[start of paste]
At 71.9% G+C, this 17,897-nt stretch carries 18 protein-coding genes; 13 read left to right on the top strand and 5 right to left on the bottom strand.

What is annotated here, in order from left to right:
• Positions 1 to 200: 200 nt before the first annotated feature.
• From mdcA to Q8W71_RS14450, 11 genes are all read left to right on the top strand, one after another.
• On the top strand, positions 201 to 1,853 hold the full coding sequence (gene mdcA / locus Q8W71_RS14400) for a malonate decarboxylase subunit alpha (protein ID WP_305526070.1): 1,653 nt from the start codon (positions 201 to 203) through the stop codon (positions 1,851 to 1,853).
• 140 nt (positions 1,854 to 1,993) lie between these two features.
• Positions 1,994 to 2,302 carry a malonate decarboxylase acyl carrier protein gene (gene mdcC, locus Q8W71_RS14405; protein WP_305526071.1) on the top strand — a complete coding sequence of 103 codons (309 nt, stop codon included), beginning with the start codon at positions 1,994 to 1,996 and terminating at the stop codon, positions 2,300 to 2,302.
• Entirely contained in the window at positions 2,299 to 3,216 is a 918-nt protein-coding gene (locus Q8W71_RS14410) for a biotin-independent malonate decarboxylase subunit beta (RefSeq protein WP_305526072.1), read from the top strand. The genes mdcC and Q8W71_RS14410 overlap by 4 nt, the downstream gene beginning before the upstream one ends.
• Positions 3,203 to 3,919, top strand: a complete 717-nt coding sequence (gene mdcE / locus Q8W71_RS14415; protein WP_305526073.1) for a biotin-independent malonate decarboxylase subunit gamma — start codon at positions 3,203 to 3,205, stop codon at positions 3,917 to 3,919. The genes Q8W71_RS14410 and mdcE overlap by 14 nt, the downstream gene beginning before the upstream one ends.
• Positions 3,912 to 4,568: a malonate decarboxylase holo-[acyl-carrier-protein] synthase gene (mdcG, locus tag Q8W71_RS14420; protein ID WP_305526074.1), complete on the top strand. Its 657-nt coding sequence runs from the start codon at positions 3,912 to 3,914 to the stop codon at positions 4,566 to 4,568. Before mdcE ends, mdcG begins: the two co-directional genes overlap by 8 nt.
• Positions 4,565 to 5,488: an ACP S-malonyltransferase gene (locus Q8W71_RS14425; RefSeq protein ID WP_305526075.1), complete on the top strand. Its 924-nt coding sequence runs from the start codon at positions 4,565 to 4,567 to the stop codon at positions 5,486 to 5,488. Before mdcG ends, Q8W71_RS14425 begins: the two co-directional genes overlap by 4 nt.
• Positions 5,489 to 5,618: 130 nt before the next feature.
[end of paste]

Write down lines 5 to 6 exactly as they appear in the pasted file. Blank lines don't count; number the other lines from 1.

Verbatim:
• On the top strand, positions 201 to 1,853 hold the full coding sequence (gene mdcA / locus Q8W71_RS14400) for a malonate decarboxylase subunit alpha (protein ID WP_305526070.1): 1,653 nt from the start codon (positions 201 to 203) through the stop codon (positions 1,851 to 1,853).
• 140 nt (positions 1,854 to 1,993) lie between these two features.